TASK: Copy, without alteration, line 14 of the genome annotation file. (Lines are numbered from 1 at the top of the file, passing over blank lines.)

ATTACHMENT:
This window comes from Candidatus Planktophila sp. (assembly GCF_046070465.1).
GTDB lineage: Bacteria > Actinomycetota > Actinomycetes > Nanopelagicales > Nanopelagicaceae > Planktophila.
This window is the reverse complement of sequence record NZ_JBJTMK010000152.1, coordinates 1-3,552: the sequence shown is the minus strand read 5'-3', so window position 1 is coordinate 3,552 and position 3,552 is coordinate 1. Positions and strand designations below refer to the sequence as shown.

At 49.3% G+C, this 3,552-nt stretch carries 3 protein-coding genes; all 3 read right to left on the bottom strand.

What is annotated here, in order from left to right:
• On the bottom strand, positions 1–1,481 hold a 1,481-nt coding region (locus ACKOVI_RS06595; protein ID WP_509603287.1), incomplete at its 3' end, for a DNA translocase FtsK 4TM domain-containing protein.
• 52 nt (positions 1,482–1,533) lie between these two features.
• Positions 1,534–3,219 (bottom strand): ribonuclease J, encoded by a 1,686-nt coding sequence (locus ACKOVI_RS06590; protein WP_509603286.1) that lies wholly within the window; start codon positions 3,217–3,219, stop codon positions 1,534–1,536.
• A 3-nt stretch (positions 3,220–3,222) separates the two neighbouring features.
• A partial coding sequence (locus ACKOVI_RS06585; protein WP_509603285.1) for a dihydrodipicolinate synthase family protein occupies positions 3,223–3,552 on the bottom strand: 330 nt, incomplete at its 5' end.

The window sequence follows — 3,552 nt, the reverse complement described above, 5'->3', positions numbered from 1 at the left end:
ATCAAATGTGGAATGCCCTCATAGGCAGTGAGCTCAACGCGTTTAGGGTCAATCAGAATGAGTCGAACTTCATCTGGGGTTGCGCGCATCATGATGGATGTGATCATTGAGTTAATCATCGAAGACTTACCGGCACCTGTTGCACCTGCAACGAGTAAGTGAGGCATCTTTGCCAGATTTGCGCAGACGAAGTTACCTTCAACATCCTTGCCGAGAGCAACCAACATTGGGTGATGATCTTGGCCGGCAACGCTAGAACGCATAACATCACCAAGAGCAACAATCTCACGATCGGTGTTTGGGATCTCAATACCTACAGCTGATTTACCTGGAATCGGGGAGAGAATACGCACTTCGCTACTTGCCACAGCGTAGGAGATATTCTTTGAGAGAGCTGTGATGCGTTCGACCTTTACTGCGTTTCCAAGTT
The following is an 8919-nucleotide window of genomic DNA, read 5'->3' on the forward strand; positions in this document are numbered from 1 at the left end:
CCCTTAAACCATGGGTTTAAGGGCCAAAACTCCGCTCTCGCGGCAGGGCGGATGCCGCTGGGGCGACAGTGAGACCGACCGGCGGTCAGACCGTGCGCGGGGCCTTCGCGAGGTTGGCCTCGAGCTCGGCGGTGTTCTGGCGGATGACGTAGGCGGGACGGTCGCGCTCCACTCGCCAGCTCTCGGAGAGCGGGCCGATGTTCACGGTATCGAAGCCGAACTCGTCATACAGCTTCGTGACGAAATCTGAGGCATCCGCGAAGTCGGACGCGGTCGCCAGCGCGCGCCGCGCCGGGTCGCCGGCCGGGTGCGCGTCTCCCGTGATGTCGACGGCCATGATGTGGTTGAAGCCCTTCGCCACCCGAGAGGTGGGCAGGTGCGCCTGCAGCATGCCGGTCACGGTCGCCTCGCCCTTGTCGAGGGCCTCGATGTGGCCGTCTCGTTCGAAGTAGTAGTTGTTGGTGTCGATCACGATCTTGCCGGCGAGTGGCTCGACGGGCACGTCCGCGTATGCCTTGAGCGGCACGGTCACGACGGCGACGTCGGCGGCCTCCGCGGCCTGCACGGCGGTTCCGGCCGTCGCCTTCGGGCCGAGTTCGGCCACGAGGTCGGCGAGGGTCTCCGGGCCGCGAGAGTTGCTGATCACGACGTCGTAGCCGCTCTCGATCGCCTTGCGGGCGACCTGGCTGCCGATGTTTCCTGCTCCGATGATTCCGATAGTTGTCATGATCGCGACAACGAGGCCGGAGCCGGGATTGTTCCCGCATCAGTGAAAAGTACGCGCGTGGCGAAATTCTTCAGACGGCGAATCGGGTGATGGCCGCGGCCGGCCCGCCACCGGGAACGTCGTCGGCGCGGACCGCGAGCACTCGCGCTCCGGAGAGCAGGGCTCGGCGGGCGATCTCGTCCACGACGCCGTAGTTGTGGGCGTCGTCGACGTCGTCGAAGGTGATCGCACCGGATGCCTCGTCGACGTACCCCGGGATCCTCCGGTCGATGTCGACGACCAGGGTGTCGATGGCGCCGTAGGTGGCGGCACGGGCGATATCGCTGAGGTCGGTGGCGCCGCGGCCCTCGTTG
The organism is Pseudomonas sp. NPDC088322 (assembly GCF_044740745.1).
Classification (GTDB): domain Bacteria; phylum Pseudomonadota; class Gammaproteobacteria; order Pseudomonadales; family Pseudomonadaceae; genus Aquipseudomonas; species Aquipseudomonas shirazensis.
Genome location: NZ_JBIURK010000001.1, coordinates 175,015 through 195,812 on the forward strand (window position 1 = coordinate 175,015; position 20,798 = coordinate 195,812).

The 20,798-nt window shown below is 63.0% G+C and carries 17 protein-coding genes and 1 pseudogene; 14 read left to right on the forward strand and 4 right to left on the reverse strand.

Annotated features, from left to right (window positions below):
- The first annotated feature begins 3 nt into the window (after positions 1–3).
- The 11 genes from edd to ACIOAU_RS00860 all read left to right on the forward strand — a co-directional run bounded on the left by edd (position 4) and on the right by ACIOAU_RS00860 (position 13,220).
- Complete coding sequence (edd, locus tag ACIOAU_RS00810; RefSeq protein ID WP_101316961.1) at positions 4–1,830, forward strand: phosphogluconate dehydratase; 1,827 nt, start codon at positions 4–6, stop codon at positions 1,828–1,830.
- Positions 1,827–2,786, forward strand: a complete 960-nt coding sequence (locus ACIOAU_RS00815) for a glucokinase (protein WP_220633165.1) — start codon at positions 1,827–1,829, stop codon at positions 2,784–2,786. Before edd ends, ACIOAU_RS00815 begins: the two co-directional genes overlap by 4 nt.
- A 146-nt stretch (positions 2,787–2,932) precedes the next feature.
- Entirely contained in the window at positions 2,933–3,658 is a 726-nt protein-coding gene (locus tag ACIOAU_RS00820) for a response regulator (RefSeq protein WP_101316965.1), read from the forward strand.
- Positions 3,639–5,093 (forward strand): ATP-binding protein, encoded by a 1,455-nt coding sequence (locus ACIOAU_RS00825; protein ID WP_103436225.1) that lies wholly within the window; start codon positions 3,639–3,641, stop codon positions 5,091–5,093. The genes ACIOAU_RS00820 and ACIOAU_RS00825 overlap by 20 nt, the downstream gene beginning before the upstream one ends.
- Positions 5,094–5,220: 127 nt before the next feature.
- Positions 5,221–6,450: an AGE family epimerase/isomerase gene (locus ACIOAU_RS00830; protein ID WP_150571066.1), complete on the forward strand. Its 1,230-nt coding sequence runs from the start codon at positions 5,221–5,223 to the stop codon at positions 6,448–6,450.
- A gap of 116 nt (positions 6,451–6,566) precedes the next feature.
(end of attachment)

CCCTTAAACCATGGGTTTAAGGGCCAAAACTCCGCTCTCGCGGCAGGGCGGATGCCGCTGGGGCGACAGTGAGACCGACCGGCGGTCAGACCGTGCGCGGGGCCTTCGCGAGGTTGGCCTCGAGCTCGGCGGTGTTCTGGCGGATGACGTAGGCGGGACGGTCGCGCTCCACTCGCCAGCTCTCGGAGAGCGGGCCGATGTTCACGGTATCGAAGCCGAACTCGTCATACAGCTTCGTGACGAAATCTGAGGCATCCGCGAAGTCGGACGCGGTCGCCAGCGCGCGCCGCGCCGGGTCGCCGGCCGGGTGCGCGTCTCCCGTGATGTCGACGGCCATGATGTGGTTGAAGCCCTTCGCCACCCGAGAGGTGGGCAGGTGCGCCTGCAGCATGCCGGTCACGGTCGCCTCGCCCTTGTCGAGGGCCTCGATGTGGCCGTCTCGTTCGAAGTAGTAGTTGTTGGTGTCGATCACGATCTTGCCGGCGAGTGGCTCGACGGGCACGTCCGCGTATGCCTTGAGCGGCACGGTCACGACGGCGACGTCGGCGGCCTCCGCGGCCTGCACGGCGGTTCCGGCCGTCGCCTTCGGGCCGAGTTCGGCCACGAGGTCGGCGAGGGTCTCCGGGCCGCGAGAGTTGCTGATCACGACGTCGTAGCCGCTCTCGATCGCCTTGCGGGCGACCTGGCTGCCGATGTTTCCTGCTCCGATGATTCCGATAGTTGTCATGATCGCGACAACGAGGCCGGAGCCGGGATTGTTCCCGCATCAGTGAAAAGTACGCGCGTGGCGAAATTCTTCAGACGGCGAATCGGGTGATGGCCGCGGCCGGCCCGCCACCGGGAACGTCGTCGGCGCGGACCGCGAGCACTCGCGCTCCGGAGAGCAGGGCTCGGCGGGCGATCTCGTCCACGACGCCGTAGTTGTGGGCGTCGTCGACGTCGTCGAAGGTGATCGCACCGGATGCCTCGTCGACGTACCCCGGGATCCTCCGGTCGATGTCGACGACCAGGGTGTCGATGGCGCCGTAGGTGGCGGCACGGGCGATATCGCTGAGGTCGGTGGCGCCGCGGCCCTCGTTG